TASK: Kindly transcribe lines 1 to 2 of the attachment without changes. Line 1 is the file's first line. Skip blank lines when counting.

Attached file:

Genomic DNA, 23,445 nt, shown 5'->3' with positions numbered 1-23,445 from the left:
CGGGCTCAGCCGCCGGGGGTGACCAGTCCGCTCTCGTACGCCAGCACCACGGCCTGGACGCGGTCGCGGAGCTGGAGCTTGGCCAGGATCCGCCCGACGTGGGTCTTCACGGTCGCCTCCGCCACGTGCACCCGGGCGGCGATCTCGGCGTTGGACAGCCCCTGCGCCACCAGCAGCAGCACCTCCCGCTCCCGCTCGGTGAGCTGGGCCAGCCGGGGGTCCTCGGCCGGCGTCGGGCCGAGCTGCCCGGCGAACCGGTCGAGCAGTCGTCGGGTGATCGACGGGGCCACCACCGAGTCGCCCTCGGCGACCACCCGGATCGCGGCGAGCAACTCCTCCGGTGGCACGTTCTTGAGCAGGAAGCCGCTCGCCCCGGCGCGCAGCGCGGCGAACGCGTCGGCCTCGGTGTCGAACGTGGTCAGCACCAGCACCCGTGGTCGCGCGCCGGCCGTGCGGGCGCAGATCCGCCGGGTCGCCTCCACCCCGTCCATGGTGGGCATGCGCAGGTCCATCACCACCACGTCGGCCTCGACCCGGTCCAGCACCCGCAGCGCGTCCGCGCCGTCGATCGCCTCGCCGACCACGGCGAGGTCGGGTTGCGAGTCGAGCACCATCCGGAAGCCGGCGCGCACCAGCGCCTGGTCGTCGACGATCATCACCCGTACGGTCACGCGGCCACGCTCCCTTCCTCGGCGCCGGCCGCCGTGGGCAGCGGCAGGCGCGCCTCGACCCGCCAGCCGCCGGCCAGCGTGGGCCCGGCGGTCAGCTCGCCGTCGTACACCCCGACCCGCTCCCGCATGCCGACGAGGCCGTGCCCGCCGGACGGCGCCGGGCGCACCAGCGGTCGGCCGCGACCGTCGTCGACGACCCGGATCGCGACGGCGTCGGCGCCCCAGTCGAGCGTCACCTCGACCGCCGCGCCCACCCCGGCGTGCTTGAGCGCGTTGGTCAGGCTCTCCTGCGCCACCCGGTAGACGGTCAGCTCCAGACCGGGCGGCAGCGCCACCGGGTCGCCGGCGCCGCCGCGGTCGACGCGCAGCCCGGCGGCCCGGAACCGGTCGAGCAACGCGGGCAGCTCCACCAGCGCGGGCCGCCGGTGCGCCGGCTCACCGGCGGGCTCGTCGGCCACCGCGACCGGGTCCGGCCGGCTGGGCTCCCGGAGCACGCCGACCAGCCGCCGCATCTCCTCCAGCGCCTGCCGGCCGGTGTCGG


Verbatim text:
Genomic DNA, 23,445 nt, shown 5'->3' with positions numbered 1-23,445 from the left:
CGGGCTCAGCCGCCGGGGGTGACCAGTCCGCTCTCGTACGCCAGCACCACGGCCTGGACGCGGTCGCGGAGCTGGAGCTTGGCCAGGATCCGCCCGACGTGGGTCTTCACGGTCGCCTCCGCCACGTGCACCCGGGCGGCGATCTCGGCGTTGGACAGCCCCTGCGCCACCAGCAGCAGCACCTCCCGCTCCCGCTCGGTGAGCTGGGCCAGCCGGGGGTCCTCGGCCGGCGTCGGGCCGAGCTGCCCGGCGAACCGGTCGAGCAGTCGTCGGGTGATCGACGGGGCCACCACCGAGTCGCCCTCGGCGACCACCCGGATCGCGGCGAGCAACTCCTCCGGTGGCACGTTCTTGAGCAGGAAGCCGCTCGCCCCGGCGCGCAGCGCGGCGAACGCGTCGGCCTCGGTGTCGAACGTGGTCAGCACCAGCACCCGTGGTCGCGCGCCGGCCGTGCGGGCGCAGATCCGCCGGGTCGCCTCCACCCCGTCCATGGTGGGCATGCGCAGGTCCATCACCACCACGTCGGCCTCGACCCGGTCCAGCACCCGCAGCGCGTCCGCGCCGTCGATCGCCTCGCCGACCACGGCGAGGTCGGGTTGCGAGTCGAGCACCATCCGGAAGCCGGCGCGCACCAGCGCCTGGTCGTCGACGATCATCACCCGTACGGTCACGCGGCCACGCTCCCTTCCTCGGCGCCGGCCGCCGTGGGCAGCGGCAGGCGCGCCTCGACCCGCCAGCCGCCGGCCAGCGTGGGCCCGGCGGTCAGCTCGCCGTCGTACACCCCGACCCGCTCCCGCATGCCGACGAGGCCGTGCCCGCCGGACGGCGCCGGGCGCACCAGCGGTCGGCCGCGACCGTCGTCGACGACCCGGATCGCGACGGCGTCGGCGCCCCAGTCGAGCGTCACCTCGACCGCCGCGCCCACCCCGGCGTGCTTGAGCGCGTTGGTCAGGCTCTCCTGCGCCACCCGGTAGACGGTCAGCTCCAGACCGGGCGGCAGCGCCACCGGGTCGCCGGCGCCGCCGCGGTCGACGCGCAGCCCGGCGGCCCGGAACCGGTCGAGCAACGCGGGCAGCTCCACCAGCGCGGGCCGCCGGTGCGCCGGCTCACCGGCGGGCTCGTCGGCCACCGCGACCGGGTCCGGCCGGCTGGGCTCCCGGAGCACGCCGACCAGCCGCCGCATCTCCTCCAGCGCCTGCCGGCCGGTGTCGG